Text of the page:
We learned haunting and currently relevant facts about our nation’s history while spending an early fall week in Williamsburg, Jamestown, and Yorktown. For those who founded this nation, opportunity trumped concern for personal safety. It staggers the imagination to think of people leaving the security of their familiar, comfortable homeland to build a new life for themselves in a strange and primitive land about which they knew almost nothing. Just how harsh and forbidding the challenges of this endeavor would turn out to be is measured by the fact that by 1610, three years after the Jamestown settlement’s founding, only 60 out of 500 of them survived. Such was the stuff our pioneer ancestors were made of, and such, as we know, drives the underprivileged from around the world today to reach far beyond their circumstances to realize their dream of a better life here in America.
We made day trips to both Jamestown and Yorktown, where the history was much older than in Williamsburg.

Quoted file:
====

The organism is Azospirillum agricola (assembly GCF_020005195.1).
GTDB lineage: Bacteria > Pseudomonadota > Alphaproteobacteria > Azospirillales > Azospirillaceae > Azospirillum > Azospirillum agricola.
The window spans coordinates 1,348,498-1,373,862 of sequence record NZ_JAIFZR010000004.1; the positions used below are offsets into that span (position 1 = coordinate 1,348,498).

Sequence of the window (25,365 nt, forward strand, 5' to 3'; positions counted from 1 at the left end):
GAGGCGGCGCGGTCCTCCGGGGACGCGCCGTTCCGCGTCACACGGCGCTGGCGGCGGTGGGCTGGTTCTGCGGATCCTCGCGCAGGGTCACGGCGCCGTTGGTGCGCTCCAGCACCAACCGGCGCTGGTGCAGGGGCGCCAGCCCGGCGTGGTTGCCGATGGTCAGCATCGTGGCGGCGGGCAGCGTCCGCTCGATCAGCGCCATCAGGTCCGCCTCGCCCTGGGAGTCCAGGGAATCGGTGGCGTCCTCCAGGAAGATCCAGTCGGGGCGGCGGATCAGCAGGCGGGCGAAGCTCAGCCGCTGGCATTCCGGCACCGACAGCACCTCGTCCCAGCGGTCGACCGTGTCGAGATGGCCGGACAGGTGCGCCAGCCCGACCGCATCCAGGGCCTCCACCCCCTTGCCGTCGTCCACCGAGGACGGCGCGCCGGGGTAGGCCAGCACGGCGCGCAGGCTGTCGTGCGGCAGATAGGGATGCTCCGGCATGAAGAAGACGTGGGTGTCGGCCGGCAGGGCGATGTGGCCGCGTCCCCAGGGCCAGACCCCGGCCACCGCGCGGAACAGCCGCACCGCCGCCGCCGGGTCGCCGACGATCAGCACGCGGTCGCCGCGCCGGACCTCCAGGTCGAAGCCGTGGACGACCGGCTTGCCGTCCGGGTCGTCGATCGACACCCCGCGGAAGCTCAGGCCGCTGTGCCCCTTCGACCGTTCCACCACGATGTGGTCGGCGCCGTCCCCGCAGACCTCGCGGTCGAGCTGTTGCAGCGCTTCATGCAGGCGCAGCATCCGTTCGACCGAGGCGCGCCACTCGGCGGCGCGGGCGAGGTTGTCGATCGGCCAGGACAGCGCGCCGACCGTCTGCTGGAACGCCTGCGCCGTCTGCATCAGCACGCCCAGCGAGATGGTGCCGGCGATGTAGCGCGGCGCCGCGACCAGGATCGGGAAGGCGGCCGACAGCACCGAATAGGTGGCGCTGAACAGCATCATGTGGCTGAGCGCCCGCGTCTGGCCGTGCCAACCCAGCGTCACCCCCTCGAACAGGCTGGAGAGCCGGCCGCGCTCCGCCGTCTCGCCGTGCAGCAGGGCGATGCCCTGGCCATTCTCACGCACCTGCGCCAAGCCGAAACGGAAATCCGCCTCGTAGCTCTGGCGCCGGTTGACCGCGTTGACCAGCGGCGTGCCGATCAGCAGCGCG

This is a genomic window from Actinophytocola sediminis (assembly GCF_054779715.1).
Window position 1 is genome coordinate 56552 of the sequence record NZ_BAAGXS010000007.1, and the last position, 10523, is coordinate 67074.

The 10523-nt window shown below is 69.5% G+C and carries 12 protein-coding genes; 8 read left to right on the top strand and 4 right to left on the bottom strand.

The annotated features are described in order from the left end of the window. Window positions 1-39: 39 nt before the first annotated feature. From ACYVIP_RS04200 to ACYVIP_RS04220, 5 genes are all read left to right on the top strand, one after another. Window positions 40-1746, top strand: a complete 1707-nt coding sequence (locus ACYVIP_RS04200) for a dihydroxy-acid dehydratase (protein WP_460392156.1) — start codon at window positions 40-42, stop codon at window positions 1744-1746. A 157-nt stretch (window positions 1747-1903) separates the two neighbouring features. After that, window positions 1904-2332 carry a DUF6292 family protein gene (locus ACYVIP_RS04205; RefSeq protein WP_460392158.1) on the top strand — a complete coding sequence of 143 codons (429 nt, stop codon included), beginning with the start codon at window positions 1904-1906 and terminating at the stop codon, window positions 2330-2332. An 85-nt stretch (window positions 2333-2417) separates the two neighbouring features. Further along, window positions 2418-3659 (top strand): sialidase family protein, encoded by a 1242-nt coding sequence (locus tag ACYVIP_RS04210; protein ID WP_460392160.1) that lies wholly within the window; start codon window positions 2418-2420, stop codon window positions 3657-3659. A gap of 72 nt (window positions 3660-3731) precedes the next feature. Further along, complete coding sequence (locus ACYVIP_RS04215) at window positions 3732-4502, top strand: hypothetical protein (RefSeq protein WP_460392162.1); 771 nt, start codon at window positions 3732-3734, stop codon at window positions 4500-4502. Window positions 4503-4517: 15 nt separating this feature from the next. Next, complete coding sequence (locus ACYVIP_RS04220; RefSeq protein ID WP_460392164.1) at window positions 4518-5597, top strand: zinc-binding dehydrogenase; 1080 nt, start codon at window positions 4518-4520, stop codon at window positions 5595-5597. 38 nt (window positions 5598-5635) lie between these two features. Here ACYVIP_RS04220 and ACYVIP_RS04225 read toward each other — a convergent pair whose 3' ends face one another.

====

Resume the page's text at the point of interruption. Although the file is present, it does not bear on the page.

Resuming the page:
We were fortunate in that the Park Service ranger conducting our tour of Jamestown was knowledgeable, passionate, and enthusiastic about the many details of the life and trials of the first settlers. I was particularly struck by the fact that, even in the face of all the problems, the Virginia Company succeeded in recruiting 90 women to make the voyage to the new land to join the surviving men and boys who had been in the first wave of settlers. One of the rangers we heard discussing this in some detail was adamant in refuting the proffered explanation that these women had come to Virginia because they were too ugly to find a husband in England. He offered as evidence that this was not the case the fact was that these intrepid ladies were all married within one year, despite the fact that the lucky men who succeeded in winning their hands (in the four- or five-to-one competition) still had to obtain permission to marry them from the Virginia Company (the prospective wife’s employer) and had to be prosperous enough to reimburse the company for the cost of their passage. The ranger’s explanation for why these women braved the wilds of the New World was simple: coming from a working class background, they had little to no hope of marrying a man with land in England, while there was great opportunity to do just that in the colony, thereby improving her prospects and those of her children and grandchildren as well.
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